Some people view their experience of depression and anxiety as a fundamental part of who they are. Instead of seeing mental illness as a permanent state of being, what if we talked about it as a temporary phase? What if we stop identifying ourselves as flawed?

Depression and anxiety can characterize a certain season of life, but they don’t have to stick around forever. If you are facing anxiety or depression, you must know that you can move past it. To get started, it’s important to understand five negative mindsets that impact mental health.

If you or a loved one is struggling with depression, Alleviant Health Centers can help. Contact us today at 501.904.4762 to learn about our treatment options.

Negative Mindsets That Impact Mental Health

1. Learned Helplessness

Learned helplessness is the belief that you are stuck in your depression or anxiety forever. Persistent negativity can lead to learned helplessness, which reinforces states of depression and anxiety. Learned helplessness keeps you from taking responsibility for your life and reaching the goals that you want to achieve. It’s self-defeating and unproductive.

The antidote for learned helplessness is resilience. Martin Seligman, a psychologist, developed these three P’s to help people gain a resilient mindset:

  • Permanence — Understand that what you’re going through won’t last forever. It’s a temporary setback. You can be optimistic about the future instead of pessimistic.
  • Pervasiveness — Just because you made a mistake at work doesn’t mean you have to feel like a failure at home. Trust that good things are the norm and that bad things are specific instances you can face and overcome. They don’t have to define you.
  • Personalization — Don’t blame yourself for everything difficult in your life. Acknowledge when you have been hurt by someone else or the circumstances making certain things more difficult for you. Be realistic. It’s not always your fault.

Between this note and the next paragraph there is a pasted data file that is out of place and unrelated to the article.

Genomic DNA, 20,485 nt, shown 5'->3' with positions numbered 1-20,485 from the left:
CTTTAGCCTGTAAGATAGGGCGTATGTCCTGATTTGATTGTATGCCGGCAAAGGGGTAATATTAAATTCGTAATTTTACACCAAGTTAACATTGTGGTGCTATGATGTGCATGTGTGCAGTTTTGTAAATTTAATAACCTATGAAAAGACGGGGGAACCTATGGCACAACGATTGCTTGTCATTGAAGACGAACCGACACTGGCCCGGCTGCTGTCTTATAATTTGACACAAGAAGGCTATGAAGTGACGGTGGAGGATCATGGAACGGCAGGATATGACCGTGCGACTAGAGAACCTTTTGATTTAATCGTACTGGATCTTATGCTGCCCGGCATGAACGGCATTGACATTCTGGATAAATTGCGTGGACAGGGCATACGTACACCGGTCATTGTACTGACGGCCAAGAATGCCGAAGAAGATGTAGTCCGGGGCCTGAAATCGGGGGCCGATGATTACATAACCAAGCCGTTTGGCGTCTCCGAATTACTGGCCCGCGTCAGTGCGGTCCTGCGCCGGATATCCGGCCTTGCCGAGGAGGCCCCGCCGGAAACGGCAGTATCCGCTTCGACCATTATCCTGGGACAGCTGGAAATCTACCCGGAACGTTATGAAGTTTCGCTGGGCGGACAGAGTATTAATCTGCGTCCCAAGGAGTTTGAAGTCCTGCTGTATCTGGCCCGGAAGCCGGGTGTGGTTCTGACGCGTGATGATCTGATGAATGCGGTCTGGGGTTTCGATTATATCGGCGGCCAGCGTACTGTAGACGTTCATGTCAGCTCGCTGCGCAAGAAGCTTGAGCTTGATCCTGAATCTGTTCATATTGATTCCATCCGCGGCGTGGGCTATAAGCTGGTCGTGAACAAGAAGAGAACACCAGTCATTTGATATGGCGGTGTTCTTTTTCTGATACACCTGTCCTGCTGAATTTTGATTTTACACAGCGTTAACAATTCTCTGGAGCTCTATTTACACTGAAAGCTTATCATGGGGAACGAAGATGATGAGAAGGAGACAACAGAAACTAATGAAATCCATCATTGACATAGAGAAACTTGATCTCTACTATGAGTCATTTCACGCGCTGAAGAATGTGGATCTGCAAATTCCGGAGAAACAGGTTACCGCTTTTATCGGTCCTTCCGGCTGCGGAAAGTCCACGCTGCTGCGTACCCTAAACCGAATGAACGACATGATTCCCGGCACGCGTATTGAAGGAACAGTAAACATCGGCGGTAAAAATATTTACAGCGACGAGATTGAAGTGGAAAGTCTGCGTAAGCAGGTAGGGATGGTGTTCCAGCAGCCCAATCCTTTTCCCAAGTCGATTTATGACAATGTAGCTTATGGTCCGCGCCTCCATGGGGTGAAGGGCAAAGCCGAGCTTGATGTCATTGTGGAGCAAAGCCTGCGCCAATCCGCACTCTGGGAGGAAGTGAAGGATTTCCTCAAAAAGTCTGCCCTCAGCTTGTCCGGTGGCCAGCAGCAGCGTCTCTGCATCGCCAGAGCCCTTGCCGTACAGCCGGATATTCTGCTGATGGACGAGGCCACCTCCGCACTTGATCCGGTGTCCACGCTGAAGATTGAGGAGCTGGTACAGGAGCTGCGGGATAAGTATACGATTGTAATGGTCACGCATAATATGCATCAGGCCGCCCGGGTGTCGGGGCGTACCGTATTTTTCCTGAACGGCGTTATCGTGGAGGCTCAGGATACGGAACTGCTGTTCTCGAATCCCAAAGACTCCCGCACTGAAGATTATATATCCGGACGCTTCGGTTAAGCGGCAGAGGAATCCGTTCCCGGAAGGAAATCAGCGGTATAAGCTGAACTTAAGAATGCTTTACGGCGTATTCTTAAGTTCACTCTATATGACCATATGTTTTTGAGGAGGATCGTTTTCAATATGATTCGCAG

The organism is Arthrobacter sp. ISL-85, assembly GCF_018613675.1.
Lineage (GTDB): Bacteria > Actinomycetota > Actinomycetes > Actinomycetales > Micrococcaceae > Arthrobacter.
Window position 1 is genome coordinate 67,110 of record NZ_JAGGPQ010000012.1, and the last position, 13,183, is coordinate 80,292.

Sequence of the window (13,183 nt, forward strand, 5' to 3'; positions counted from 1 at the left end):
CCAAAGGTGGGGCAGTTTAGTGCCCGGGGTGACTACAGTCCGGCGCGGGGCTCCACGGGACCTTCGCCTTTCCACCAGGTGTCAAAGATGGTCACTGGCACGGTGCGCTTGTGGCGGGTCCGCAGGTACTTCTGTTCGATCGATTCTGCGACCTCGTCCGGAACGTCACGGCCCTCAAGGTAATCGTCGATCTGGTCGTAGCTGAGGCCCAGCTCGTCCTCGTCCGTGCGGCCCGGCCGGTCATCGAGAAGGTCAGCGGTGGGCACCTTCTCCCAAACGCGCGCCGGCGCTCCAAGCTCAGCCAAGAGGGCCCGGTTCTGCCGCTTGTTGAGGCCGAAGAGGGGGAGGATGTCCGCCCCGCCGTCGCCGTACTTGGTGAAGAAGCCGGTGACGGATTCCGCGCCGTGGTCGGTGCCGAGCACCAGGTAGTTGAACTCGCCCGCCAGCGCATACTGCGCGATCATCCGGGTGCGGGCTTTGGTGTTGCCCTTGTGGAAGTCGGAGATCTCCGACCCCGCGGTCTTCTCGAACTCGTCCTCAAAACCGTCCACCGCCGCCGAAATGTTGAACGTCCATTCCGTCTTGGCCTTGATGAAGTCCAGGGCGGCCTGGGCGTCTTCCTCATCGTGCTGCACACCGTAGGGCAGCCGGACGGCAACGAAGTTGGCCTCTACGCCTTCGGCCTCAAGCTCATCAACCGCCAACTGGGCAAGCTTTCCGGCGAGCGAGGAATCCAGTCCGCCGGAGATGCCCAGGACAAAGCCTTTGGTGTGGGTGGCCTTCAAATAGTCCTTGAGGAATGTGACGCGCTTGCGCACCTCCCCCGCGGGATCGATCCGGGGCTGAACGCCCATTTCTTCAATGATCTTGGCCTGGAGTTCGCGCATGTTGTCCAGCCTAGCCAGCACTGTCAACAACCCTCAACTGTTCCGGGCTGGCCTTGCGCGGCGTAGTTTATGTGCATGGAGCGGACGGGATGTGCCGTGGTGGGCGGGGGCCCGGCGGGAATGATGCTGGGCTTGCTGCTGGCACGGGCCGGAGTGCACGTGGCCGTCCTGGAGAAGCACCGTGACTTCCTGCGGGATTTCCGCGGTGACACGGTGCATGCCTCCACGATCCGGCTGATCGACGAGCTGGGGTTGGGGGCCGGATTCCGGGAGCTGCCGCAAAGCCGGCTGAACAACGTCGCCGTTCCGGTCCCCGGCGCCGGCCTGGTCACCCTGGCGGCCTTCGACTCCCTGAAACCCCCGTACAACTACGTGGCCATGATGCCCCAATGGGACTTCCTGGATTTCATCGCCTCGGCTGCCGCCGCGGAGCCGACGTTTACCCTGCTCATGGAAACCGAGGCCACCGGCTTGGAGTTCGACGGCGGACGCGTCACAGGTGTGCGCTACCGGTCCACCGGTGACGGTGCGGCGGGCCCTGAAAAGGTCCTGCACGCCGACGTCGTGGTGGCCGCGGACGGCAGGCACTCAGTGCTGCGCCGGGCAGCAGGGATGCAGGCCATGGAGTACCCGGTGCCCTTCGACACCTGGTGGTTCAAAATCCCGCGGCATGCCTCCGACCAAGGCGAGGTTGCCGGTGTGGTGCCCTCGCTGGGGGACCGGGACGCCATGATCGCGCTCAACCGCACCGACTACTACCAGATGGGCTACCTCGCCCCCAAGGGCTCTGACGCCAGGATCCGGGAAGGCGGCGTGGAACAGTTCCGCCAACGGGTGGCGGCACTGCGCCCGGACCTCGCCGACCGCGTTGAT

2. Exaggeration

If you’re facing anxiety and depression, you might see the most minor challenge as an impossible setback. Just getting out of bed can feel overwhelming. People with depression tend to exaggerate negative experiences or aspects of life.

Exaggeration isn’t a realistic view of the world. It’s inflated. If you’re facing a season of depression and anxiety, remember that you might be blowing some things out of proportion because of your current mental state.

3. Dichotomous Thinking

Dichotomous thinking means viewing a partial setback as a complete failure. Learn to compartmentalize your mistakes and let them stand alone. Don’t let them bleed into other areas of your life. Remember that:

A mistake at work doesn’t mean that you’re a terrible employee.

An argument with your significant other doesn’t mean that your relationship is doomed

A difficult test doesn’t mean that you’re not smart enough

4. Selective Abstraction

Selective abstraction is a mindset that only uses negative information to interpret events instead of seeing the positives. Poor Eeyore from Winne-the-Pooh has a bad case of selective abstraction. He assumes the worst about people and situations and fixates on only bad facts or possibilities.

Recognize that depression and anxiety will distort your worldview, filtering out the good and leaving only the negative.

5. Overgeneralization

Overgeneralization is when a person with depression or anxiety lets negativity in one area of life bleed into other unrelated areas. If you had a fight with your spouse and said some harsh words, you might think, “I’m a terrible human being and a horrible wife and mother.” Chances are that your depression has distorted your thinking.

Don’t let your problems from one area bleed into unrelated areas. Mistakes and setbacks are just a part of your reality—they don’t define it.

Change the Way You Think at Alleviant Health Centers

Take control of your thoughts by changing the negative mindsets that impact your mental health. Alleviant Health Centers can help you change your unhealthy mindset. Contact us at 501.904.4762 today to learn more.